When serving foreign nationals, government officials more commonly opt to go through attorneys, but this is not always the case. Serving a subpoena directly, especially in a public place surrounded by members of an industry that the SEC is knowingly going after, may have been a way to set an example, Payne said.
Regulatory crackdowns have escalated in recent weeks as regulators across the US have signaled a desire for further oversight over digital assets. Alongside the SEC’s moves, Federal Reserve Chairman Jerome Powell has said that stablecoins in particular pose a threat and exist within an “underdeveloped regulatory framework.
The situation has intensified conversations in the crypto community over how regulating bodies should classify digital assets. There is debate over whether or not a cryptocurrency should be considered a security at all and this would not be the first time industry leaders viewed an SEC action as an overstep.
“Chair Gensler has signaled that under his guidance the SEC may take a more aggressive approach in bringing enforcement actions to ensure that companies are abiding by the US securities laws in their use, distribution and trading of digital assets that the SEC views as securities,” said Payne. “But what we have not gotten from the SEC is a definitive black and white rule to use and apply to determine whether any given digital asset is a security.”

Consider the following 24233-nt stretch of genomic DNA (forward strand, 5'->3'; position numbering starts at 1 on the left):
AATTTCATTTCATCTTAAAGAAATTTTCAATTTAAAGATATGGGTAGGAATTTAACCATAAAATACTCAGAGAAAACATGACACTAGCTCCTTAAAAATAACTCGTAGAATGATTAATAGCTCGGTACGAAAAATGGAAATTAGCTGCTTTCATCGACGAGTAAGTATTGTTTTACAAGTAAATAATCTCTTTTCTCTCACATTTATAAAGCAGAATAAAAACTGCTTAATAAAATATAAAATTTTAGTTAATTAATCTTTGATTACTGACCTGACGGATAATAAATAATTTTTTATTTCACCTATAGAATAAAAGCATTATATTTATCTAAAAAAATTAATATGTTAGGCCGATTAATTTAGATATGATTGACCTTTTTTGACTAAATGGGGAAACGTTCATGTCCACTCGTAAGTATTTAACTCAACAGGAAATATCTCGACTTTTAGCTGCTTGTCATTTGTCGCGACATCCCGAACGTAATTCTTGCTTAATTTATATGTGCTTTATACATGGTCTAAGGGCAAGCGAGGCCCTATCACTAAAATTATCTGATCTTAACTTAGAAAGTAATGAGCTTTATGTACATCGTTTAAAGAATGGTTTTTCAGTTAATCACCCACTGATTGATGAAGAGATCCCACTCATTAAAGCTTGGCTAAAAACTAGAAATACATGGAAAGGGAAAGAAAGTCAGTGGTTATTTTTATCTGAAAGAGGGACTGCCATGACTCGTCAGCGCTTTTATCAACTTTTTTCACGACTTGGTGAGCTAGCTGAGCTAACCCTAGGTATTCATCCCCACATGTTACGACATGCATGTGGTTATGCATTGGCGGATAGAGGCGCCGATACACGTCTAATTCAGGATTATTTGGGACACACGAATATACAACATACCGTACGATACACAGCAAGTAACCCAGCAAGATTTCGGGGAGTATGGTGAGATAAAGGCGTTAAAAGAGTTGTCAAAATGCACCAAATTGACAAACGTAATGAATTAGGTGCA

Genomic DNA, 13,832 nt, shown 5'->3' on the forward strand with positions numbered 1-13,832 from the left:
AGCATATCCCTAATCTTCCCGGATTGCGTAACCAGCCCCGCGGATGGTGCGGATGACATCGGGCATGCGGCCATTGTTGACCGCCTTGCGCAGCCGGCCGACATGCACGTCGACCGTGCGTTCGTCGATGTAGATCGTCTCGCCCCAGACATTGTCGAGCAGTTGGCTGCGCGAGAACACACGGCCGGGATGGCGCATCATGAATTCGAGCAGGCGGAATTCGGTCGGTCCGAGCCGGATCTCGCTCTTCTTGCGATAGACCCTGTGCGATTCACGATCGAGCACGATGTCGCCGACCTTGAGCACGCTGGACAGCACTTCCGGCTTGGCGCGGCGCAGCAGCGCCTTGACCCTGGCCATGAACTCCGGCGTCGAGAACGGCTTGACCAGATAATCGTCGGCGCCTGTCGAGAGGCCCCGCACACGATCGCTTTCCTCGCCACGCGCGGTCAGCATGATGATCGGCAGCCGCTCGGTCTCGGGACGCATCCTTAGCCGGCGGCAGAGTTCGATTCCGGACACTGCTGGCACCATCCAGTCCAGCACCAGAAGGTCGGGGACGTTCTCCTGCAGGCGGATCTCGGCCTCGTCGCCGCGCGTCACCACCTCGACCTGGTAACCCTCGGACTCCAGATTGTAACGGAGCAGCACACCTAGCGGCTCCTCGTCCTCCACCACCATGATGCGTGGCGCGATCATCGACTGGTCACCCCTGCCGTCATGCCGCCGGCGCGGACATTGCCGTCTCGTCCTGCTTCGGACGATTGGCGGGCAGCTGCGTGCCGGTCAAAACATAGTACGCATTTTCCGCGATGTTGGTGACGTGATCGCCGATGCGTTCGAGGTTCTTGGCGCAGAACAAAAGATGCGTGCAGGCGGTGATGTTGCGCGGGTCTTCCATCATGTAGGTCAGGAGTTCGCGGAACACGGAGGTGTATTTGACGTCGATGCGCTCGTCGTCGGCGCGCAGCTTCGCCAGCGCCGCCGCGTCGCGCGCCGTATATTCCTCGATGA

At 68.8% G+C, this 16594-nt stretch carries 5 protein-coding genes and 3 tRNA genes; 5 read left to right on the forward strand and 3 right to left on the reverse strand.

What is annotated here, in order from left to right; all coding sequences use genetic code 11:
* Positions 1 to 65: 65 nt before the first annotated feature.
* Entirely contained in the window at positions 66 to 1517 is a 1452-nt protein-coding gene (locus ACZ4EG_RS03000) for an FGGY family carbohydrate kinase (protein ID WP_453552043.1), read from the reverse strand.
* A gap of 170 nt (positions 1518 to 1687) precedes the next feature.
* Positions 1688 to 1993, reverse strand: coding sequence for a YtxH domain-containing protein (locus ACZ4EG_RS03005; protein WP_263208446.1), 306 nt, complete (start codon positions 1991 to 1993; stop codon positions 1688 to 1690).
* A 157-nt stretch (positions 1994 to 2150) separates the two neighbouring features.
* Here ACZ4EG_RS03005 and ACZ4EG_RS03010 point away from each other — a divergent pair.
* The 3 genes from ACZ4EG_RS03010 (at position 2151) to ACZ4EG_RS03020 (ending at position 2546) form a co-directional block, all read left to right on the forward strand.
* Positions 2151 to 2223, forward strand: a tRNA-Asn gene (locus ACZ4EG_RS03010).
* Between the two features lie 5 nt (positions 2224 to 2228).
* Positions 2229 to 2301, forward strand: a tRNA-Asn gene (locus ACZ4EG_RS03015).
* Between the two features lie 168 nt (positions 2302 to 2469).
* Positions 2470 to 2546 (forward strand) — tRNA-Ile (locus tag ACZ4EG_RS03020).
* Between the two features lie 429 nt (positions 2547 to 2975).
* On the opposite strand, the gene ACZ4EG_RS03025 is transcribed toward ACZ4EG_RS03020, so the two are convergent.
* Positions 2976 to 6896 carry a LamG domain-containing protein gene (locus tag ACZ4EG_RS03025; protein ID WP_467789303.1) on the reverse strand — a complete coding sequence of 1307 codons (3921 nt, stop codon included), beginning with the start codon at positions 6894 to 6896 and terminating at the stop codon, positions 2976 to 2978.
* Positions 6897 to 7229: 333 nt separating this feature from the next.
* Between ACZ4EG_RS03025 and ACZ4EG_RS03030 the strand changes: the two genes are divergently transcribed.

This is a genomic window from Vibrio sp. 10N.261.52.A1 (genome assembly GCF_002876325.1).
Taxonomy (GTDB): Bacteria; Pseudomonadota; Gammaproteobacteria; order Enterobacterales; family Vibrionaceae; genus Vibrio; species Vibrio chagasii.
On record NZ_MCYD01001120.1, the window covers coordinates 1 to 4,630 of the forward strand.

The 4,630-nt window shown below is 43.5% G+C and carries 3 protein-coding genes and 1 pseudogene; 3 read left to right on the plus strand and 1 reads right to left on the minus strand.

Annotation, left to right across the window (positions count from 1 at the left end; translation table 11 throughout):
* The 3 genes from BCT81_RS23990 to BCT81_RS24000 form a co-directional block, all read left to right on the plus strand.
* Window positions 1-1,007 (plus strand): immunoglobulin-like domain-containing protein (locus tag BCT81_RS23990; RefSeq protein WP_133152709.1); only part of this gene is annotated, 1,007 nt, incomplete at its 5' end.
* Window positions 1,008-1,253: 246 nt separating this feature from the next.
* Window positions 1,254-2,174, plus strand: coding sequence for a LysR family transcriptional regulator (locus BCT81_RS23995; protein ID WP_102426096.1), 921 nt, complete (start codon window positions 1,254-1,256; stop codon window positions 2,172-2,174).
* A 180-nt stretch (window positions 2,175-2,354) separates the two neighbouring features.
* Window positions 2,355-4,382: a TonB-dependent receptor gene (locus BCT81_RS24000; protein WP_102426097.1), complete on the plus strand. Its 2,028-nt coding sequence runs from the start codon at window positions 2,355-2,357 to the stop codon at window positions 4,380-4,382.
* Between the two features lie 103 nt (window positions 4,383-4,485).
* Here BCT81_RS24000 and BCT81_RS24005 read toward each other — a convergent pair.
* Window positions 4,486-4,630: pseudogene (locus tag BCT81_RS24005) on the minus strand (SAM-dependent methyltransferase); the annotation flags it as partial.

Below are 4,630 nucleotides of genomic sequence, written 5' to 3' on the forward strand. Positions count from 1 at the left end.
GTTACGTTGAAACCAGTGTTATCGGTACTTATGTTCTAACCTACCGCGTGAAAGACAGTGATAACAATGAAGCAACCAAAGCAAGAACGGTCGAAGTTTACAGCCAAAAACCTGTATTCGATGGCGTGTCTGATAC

Pre-crypto era concepts
However, Ross Feingold, a Taipei-based lawyer, and political risk consultant said regulators are deriving their authority in the crypto space from many of the same laws and regulations and court decisions, that have applied for decades to the regulation of securities (and commodities) offerings.
“When it comes to determining what is a security, a public offering, a US person, etc., the concepts from the pre-crypto era broadly apply to the crypto space,” he said in an email to Blockworks.
He added that generally, under the Supreme Court’s “Morrison test” from a 2010 case, the Exchange Act of 1934 does not provide a cause of action to plaintiffs who sue in connection with a foreign securities transaction.
“Subsequently the Dodd-Frank act gave federal courts jurisdiction over claims by the SEC or Department of Justice involving conduct within the United States that constitutes significant steps in furtherance of a violation, even if the securities transaction occurs outside the United States and involves only foreign investors, or conduct occurring outside the United States that has a foreseeable substantial effect within the United States,” he said.
In an interview with the Washington Post today, Gensler once again compared the digital asset space to the Wild West. He said, “We’ve got a lot of casinos here in the Wild West and stablecoins are the poker chips at the casino gaming tables,” adding, “I think there is just a lot of warning signs and flashing lights that we might have a spill in aisle three and I’d rather get ahead of it.”
This story was updated on September 21, 2021, at 1:28 pm ET.